she refused to accept. All night long he sat sighing to himself, How

can I ever find a ring which she dropped into the river a month ago?

She has set me an impossibility.



My dear master, said Cabriole, nothing is an impossibility to one

so young and charming as you are: let us go at daybreak to the

river-side.



Avenant patted him, but replied nothing: until, worn out with grief,

he slept. Before dawn Cabriole wakened him, saying, Master, dress

yourself and let us go to the river.



There Avenant walked up and down, with his arms folded and his head

bent, but saw nothing. At last he heard a voice, calling from a

distance, Avenant, Avenant!



The little dog ran to the water-side--Never believe me again, master,

if it is not a golden carp with a ring in its mouth!



Yes, Avenant, said the carp, this is the ring which the princess

has lost. You saved my life in the willow meadow, and I have

recompensed you. Farewell!



Avenant took the ring gratefully and returned to the palace with

Cabriole, who scampered about in great glee. Craving an audience, he

presented the princess with her ring, and begged her to accompany him

to his master's kingdom. She took the ring, looked at it, and thought

she was surely dreaming.



Some fairy must have assisted you, fortunate Avenant, said she.



Madam, I am only fortunate in my desire to obey your wishes.



Obey me still, she said graciously. There is a prince named

Galifron, whose suit I have refused. He is a giant as tall as a tower,

who eats a man as a monkey eats a nut: he puts cannons into his

pockets instead of pistols; and when he speaks, his voice is so loud

that every one near him becomes deaf. Go and fight him, and bring me

his head.



Avenant was thunderstruck; but after a time he recovered

himself--Very well, madam. I shall certainly perish, but I will

perish like a brave man. I will depart at once to fight the Giant

Galifron.



The princess, now in her turn surprised and alarmed, tried every

persuasion to induce him not to go, but in vain. Avenant armed himself

and started, carrying his little dog in its basket. Cabriole was the

only creature that gave him consolation: Courage, master! While you

attack the giant, I will bite his legs: he will stoop down to strike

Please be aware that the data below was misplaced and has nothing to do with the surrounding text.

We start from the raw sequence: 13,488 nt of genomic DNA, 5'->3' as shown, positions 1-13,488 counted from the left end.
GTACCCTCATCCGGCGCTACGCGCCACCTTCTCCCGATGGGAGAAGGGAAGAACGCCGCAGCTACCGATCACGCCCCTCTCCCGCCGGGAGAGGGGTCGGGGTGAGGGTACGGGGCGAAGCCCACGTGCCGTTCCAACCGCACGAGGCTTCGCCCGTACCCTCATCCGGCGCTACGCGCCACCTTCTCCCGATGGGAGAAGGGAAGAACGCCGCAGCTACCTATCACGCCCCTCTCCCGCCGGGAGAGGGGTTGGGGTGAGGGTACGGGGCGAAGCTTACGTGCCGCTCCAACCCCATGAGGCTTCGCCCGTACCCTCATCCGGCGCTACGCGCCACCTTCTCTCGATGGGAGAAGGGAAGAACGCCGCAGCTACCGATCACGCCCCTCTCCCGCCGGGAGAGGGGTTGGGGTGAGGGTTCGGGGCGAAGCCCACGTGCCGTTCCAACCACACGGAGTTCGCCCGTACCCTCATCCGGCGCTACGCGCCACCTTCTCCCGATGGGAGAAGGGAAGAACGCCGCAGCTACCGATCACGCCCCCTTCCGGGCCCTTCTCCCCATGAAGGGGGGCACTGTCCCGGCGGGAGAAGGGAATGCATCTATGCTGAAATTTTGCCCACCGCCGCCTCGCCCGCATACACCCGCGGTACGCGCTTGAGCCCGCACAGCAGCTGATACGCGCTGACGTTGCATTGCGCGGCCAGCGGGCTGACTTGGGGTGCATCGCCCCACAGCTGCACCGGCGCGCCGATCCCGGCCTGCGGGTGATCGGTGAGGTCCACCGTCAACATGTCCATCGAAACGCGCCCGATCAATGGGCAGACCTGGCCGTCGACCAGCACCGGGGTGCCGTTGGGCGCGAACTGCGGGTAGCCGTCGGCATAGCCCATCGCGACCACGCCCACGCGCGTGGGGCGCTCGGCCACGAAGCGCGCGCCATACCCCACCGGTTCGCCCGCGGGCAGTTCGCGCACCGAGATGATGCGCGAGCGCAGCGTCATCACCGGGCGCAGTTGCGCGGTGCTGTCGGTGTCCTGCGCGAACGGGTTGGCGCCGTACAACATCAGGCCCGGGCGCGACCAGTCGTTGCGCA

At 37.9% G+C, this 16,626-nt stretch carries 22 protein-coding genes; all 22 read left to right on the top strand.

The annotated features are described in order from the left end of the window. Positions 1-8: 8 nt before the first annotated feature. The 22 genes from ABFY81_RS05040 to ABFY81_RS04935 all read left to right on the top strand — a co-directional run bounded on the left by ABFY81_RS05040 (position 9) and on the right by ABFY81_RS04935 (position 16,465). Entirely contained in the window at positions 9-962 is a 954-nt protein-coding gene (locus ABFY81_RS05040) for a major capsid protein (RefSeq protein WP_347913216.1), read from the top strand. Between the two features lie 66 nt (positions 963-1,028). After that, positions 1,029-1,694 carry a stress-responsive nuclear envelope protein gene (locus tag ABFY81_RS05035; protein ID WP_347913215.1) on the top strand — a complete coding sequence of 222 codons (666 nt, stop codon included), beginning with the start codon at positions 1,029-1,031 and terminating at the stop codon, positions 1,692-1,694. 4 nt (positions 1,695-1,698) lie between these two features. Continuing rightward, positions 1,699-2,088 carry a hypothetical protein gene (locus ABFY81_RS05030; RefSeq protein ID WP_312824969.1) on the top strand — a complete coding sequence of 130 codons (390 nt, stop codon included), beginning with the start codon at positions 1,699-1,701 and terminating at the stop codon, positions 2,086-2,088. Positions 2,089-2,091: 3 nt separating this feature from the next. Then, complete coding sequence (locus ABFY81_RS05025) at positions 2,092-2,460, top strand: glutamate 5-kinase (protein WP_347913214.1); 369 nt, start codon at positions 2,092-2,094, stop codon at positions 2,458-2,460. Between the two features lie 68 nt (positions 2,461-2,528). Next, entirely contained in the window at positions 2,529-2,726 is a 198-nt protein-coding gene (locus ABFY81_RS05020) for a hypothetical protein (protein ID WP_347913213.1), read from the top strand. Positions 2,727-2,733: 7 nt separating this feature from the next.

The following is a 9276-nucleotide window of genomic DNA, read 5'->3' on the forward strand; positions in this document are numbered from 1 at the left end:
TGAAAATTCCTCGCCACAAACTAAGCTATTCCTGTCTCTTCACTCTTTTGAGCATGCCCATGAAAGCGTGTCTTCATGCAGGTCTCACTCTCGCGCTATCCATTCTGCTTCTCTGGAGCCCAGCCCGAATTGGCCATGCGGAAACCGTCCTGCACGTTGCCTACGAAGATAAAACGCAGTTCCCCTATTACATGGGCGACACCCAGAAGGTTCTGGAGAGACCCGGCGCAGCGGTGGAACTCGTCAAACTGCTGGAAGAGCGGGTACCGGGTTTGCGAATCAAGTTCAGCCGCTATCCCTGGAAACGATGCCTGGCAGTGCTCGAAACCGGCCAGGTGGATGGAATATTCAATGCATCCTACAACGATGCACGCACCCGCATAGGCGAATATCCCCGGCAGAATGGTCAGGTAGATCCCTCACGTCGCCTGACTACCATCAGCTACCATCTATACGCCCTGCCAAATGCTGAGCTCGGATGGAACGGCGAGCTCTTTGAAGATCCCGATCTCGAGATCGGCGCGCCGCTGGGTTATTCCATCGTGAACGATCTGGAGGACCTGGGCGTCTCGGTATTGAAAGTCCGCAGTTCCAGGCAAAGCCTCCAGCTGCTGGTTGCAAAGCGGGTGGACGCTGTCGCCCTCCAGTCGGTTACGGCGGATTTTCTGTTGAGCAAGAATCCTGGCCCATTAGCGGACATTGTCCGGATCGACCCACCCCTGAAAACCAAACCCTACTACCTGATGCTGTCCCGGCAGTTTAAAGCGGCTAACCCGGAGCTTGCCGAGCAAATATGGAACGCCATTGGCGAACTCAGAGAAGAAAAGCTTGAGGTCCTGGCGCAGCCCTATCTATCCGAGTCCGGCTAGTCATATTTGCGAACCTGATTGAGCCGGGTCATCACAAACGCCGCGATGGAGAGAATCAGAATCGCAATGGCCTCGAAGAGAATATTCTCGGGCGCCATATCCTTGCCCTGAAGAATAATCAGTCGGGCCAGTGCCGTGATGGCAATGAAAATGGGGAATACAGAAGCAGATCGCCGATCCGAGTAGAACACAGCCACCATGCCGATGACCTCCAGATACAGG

me, and then you can knock him on the head. Avenant smiled at the

little dog's spirit, but he knew it was useless.



Arrived at the castle of Galifron, he found the road all strewn with

bones, and carcases of men. Soon he saw the giant walking. His head

was level with the highest trees, and he sang in a terrific voice--



Bring me babies to devour;

More--more--more--more--

Men and women, tender and tough;

All the world holds not enough.



To which Avenant replied, imitating the tune--



Avenant you here may see,

He is come to punish thee:

Be he tender, be he tough,

To kill thee, giant, he is enough.



Hearing these words, the giant took up his massive club, looked around

for the singer, and, perceiving him, would have slain him on the spot,

had not a raven, sitting on a tree close by, suddenly flown out upon

him and picked out both his eyes. Then Avenant easily killed him and

cut off his head, while the raven, watching him, said--



You shot the eagle who was pursuing me: I promised to recompense you,

and to-day I have done it. We are quits.



No, it is I who am your debtor, Sir Raven, replied Avenant, as,

hanging the frightful head to his saddle-bow, he mounted his horse and

rode back to the city of the Fair One with Golden Locks.



There everybody followed him, shouting, Here is brave Avenant, who

has killed the giant, until the princess, hearing the noise, and

fearing it was Avenant himself who was killed, appeared, all

trembling; and even when he appeared with Galifron's head, she

trembled still, although she had nothing to fear.



Madam, said Avenant, your enemy is dead: so I trust you will accept

the hand of the king my master.



I cannot, replied she thoughtfully, unless you first bring me a

phial of the water in the Grotto of Darkness. It is six leagues in

length, and guarded at the entrance by two fiery dragons. Within it is

a pit, full of scorpions, lizards, and serpents, and at the bottom of

this place flows the Fountain of Beauty and Health. All who wash in it

become, if ugly, beautiful, and if beautiful, beautiful for ever; if

old, young; and if young, young for ever. Judge then, Avenant, if I

can quit my kingdom without carrying with me some of this miraculous

water.



Madam, replied Avenant, you are already so beautiful that you

require it not; but I am an unfortunate ambassador whose death you

desire: I will obey you, though I know I shall never return.



So he departed with his only friends--his horse and his faithful dog

Cabriole; while all who met him looked at him compassionately, pitying

so pretty a youth bound on such a hopeless errand. But, however kindly

they addressed him, Avenant rode on and answered nothing, for he was

too sad at heart.